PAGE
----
3. The general idea of the time (the Enlightenment) was to use reason and logic to govern. That means developing some basic axioms of what is good and and what is bad and building systems on top of those, to maximize good. From that, we end up with axioms like that all people are created equal - this being written in a time and place where a significant percentage of the population was enslaved at birth and half of the white population was legally equivalent to property half the time. Ultimately, the axiom is the truth and the axiom is what we expect to win over time, when we are governing with logic and reason, not the mores of the 18th century.

What the Founders wanted to avoid was a replay of the notorious religious conflicts in the nations from which they came, conflicts based in the convictions of both Rome and the Church of England that it should rule the roost. The Fathers reserved the right to freedom of religion. What happened was the during the colonial era, 1620 to 1776, the frontier lifestyle, if we can use that term, resulted in a lot of unruly behavior and abuse of free will and free time. Bear in mind, the colonists fled either royalty or Empire. All of a sudden, they had all this free time with no one to tell them what to do and they couldn’t handle it. (Not unlike what we see today, btw, drunkeness, sorcery, sloth, vice, and the accompanying immorality.)
The colonial governors introduced church and religion in an attempt to settle things down. One of the most famous was Gov. Winthrop of the Massachusetts Bay colony, The poster child was Salem, Mass. Gov. Winthrop found his strategy worked and if I am not mistaken he made church attendance a requirement. In church, they learned the rule of behavior. By the time the Revolution came around the Church – Quakers, Unitarians, and Congregationalists, I think – was a well established fixture in American life. The people were grateful for it and wanted it to remain strong. Religious fervor and conviction produced, in fact, something called “The Great Awakening” (1700-1774) which culminated in the Declaration. The Second Great Awakening resulted in Emancipation, but I doubt you’ll learn about that in school today. The church on the city square became a fixture and in some places, still is.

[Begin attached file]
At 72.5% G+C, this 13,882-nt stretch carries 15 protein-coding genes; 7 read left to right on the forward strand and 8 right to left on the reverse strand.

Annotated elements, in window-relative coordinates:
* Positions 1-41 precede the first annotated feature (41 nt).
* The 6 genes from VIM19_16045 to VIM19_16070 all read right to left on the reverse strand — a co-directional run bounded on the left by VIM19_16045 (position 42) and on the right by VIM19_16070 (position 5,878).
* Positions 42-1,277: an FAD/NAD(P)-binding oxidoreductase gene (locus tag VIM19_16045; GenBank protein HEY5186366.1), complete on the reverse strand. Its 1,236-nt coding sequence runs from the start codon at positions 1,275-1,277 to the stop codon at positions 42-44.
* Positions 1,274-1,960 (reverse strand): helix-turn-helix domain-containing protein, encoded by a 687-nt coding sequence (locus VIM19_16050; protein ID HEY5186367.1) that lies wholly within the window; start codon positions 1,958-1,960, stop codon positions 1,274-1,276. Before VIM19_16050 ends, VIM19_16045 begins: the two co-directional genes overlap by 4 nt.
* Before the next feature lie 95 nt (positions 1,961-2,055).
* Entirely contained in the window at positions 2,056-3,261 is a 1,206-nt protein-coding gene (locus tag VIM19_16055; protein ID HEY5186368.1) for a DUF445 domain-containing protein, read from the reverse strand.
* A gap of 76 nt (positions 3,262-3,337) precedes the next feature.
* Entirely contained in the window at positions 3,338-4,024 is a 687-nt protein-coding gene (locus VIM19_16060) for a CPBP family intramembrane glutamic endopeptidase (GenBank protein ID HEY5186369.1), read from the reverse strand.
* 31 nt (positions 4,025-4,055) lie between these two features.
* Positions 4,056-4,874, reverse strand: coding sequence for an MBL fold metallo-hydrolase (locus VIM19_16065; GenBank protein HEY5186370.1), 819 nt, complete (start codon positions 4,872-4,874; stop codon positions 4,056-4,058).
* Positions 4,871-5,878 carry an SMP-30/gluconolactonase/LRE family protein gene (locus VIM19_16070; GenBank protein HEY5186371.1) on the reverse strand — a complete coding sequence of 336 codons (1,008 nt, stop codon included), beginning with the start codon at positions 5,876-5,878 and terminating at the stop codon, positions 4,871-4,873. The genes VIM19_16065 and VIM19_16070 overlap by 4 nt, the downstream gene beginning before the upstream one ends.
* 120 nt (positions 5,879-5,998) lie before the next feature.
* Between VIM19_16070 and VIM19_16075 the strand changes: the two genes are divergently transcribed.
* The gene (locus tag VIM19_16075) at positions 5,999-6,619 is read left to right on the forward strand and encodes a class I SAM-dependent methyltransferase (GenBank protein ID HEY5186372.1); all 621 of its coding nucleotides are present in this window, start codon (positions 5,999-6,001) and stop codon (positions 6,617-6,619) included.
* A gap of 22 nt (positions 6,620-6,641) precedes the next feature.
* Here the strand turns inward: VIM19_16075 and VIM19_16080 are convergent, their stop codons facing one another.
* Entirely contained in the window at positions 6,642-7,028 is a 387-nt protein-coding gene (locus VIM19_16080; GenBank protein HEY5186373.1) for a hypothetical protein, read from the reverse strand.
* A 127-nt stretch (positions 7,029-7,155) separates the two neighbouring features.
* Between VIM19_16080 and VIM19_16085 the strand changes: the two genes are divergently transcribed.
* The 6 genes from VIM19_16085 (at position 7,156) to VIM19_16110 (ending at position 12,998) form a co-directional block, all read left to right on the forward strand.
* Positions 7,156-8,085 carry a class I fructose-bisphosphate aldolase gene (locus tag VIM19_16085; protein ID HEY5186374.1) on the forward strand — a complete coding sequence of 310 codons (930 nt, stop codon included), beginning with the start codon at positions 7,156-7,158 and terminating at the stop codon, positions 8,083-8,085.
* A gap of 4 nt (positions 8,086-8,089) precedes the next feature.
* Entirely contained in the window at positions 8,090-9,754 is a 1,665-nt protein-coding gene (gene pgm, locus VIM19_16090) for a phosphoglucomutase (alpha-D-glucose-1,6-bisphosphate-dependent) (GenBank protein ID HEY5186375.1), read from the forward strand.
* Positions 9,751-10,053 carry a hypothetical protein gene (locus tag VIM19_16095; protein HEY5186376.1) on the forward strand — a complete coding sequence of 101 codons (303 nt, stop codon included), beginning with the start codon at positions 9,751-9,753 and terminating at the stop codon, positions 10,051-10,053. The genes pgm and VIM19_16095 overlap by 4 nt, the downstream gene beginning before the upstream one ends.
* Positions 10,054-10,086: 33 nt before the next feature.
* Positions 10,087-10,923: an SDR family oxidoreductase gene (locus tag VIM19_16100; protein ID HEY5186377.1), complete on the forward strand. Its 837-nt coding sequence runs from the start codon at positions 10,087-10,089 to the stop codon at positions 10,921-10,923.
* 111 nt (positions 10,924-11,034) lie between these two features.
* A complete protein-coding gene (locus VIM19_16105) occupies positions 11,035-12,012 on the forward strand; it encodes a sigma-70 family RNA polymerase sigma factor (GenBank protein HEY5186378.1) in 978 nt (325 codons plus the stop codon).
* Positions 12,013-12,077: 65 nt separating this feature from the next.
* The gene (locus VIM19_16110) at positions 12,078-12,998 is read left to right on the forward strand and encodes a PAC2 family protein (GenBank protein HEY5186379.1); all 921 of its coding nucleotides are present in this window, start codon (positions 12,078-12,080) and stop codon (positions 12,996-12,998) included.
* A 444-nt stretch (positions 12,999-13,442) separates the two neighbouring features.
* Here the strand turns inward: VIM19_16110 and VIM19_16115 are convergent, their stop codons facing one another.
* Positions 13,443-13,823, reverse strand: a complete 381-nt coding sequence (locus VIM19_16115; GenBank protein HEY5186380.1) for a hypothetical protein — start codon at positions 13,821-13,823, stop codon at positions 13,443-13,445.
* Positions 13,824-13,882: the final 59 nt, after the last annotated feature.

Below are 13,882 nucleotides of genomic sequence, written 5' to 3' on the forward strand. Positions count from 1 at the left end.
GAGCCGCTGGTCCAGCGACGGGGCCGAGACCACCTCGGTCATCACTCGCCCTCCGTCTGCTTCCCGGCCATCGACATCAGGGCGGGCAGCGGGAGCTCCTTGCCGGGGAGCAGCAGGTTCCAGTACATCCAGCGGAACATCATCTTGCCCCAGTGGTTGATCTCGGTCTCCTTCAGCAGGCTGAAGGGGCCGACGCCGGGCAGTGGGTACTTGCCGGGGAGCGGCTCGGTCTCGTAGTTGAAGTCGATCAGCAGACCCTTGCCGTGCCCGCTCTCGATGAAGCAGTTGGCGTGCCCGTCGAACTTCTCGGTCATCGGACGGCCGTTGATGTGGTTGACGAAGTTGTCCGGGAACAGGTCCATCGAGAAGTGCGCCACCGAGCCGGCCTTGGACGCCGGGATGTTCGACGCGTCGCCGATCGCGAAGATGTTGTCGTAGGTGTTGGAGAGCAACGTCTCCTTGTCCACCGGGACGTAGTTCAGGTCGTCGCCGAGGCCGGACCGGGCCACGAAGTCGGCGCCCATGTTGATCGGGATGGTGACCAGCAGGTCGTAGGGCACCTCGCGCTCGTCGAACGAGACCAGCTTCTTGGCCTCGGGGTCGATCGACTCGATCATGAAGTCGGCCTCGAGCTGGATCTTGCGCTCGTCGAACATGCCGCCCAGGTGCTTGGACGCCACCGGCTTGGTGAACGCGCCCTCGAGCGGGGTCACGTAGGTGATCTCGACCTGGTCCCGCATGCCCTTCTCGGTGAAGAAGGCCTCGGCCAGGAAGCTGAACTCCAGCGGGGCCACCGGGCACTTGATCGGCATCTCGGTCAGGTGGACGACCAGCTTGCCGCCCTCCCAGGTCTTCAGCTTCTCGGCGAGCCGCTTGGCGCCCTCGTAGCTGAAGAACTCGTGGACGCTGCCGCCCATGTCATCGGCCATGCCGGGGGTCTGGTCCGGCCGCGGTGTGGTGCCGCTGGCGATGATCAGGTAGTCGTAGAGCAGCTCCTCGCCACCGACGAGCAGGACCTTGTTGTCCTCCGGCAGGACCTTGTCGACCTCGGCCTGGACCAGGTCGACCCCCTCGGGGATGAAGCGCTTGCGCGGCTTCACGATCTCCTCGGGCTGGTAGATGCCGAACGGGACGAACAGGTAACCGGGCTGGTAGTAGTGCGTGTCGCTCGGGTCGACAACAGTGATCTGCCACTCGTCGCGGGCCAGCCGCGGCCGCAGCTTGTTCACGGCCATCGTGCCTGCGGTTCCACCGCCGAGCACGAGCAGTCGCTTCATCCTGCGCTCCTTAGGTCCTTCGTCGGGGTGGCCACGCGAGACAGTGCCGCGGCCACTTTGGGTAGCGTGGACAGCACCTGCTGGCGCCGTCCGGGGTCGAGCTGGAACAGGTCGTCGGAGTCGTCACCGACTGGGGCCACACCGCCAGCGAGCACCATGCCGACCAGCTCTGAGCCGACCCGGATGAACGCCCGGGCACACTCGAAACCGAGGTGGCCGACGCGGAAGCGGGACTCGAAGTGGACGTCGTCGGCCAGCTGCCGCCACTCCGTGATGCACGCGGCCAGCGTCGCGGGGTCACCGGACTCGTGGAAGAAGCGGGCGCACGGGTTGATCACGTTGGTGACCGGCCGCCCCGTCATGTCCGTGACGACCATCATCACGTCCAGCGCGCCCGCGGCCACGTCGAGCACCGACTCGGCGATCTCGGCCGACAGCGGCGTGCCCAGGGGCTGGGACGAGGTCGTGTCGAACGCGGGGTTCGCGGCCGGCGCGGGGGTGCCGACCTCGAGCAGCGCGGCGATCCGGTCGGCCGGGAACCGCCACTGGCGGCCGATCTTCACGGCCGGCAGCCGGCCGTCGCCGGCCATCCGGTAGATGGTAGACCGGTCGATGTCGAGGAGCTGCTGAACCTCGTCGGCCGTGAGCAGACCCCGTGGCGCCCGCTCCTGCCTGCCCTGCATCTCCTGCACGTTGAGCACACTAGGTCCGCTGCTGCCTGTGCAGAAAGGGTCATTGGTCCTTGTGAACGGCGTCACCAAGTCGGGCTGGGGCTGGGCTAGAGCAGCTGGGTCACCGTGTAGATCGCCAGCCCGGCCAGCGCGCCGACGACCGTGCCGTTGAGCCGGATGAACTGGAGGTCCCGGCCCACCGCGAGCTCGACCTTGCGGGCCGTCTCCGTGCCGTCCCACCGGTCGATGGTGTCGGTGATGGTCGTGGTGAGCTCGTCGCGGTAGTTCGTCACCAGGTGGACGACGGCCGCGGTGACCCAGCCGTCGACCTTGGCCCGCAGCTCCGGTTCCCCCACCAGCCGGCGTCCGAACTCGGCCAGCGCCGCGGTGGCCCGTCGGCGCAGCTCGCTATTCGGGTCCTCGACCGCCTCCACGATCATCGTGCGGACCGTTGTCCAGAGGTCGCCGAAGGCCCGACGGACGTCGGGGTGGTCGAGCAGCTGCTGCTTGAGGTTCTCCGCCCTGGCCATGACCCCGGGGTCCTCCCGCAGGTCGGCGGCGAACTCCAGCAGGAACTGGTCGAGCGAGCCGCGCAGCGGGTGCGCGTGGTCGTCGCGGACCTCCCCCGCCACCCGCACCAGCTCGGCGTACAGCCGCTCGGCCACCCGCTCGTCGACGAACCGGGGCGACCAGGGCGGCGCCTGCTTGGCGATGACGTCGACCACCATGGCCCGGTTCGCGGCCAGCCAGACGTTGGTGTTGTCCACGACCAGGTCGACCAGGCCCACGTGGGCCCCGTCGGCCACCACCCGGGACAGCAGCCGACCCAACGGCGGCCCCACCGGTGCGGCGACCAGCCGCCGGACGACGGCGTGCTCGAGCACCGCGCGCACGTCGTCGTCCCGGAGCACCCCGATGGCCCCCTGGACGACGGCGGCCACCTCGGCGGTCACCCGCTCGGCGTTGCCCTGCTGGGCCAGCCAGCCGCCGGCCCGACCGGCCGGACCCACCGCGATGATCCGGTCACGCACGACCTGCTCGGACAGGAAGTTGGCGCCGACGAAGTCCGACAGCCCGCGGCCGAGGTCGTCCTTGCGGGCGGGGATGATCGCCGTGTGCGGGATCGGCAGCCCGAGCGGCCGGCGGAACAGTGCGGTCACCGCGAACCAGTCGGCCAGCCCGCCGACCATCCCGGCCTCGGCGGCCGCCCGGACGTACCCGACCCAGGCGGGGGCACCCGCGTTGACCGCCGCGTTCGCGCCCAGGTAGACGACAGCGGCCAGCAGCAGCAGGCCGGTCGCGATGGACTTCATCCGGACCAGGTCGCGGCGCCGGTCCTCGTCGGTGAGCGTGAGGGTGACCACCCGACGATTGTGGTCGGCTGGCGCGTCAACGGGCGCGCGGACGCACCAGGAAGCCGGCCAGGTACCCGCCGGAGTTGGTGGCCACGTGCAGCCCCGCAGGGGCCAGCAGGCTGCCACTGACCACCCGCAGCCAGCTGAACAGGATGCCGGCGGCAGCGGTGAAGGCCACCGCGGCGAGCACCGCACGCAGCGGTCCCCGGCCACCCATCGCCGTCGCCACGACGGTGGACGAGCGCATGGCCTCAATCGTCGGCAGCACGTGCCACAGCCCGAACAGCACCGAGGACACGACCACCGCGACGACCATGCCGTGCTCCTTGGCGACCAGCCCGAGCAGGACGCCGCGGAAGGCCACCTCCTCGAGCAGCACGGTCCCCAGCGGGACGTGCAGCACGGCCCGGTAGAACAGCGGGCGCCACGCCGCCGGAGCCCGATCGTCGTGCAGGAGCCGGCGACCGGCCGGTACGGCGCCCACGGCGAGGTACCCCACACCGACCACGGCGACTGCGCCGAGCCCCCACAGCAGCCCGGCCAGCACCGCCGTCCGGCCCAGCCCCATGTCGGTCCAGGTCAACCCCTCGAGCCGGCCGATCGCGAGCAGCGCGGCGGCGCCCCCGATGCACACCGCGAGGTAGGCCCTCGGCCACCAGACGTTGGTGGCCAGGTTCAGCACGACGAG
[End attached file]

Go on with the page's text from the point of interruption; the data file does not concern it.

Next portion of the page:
I am sceptical of this claim, as are most historians. And your dates for the First Great Awakening are off, given that it was already on the wane in the 1740s. The Declaration owes far more to Enlightenment Rationalism and Thomas Paine than to the Great Awakening, although the GA could be said to have had a minor impact, particularly in encouraging more Christian interdenominational unity.

You’re on more solid ground here, although it’s a little more complex than that. And most schools do teach the significance of liberal Christians as advocates of abolition (most notably William Wilberforce in Britain).

Thank you for the thoughtful and informed reply. The question is, “Was America founded as a Christian nation?”
The following History Channel summary of the Great Awakening may be useful. You might even call it an evangelical movement, in that it was spurred on by traveling preachers, such as Jonathan Edwards, who we still remember today.

History Channel on The Great Awakening

The Great Awakening was a religious revival that impacted the English colonies in America during the 1730s and 1740s. The movement came at a time when the idea of secular rationalism was being emphasized, and passion for religion had grown stale. Christian leaders often traveled from town to town, preaching about the gospel, emphasizing salvation from sins and promoting enthusiasm for Christianity. The result was a renewed dedication toward religion. Many historians believe the Great Awakening had a lasting impact on various Christian denominations and American culture at large.

While I would trivialize neither the contribution of Thomas Paine and “Common Sense,” nor the rationalist movement (after all, several of the Founders were both businessmen and Masons)
the fire in the gut of the Founders was a passionate belief in liberty, freedom, and brotherhood, tempered with a morality that was decidedly Judeo-Christian. The History channel continues:

Many historians claim that the Great Awakening influenced the Revolutionary War by encouraging the notions of nationalism and individual rights.
The revival also led to the establishment of several renowned educational institutions, including Princeton, Rutgers, Brown and Dartmouth universities.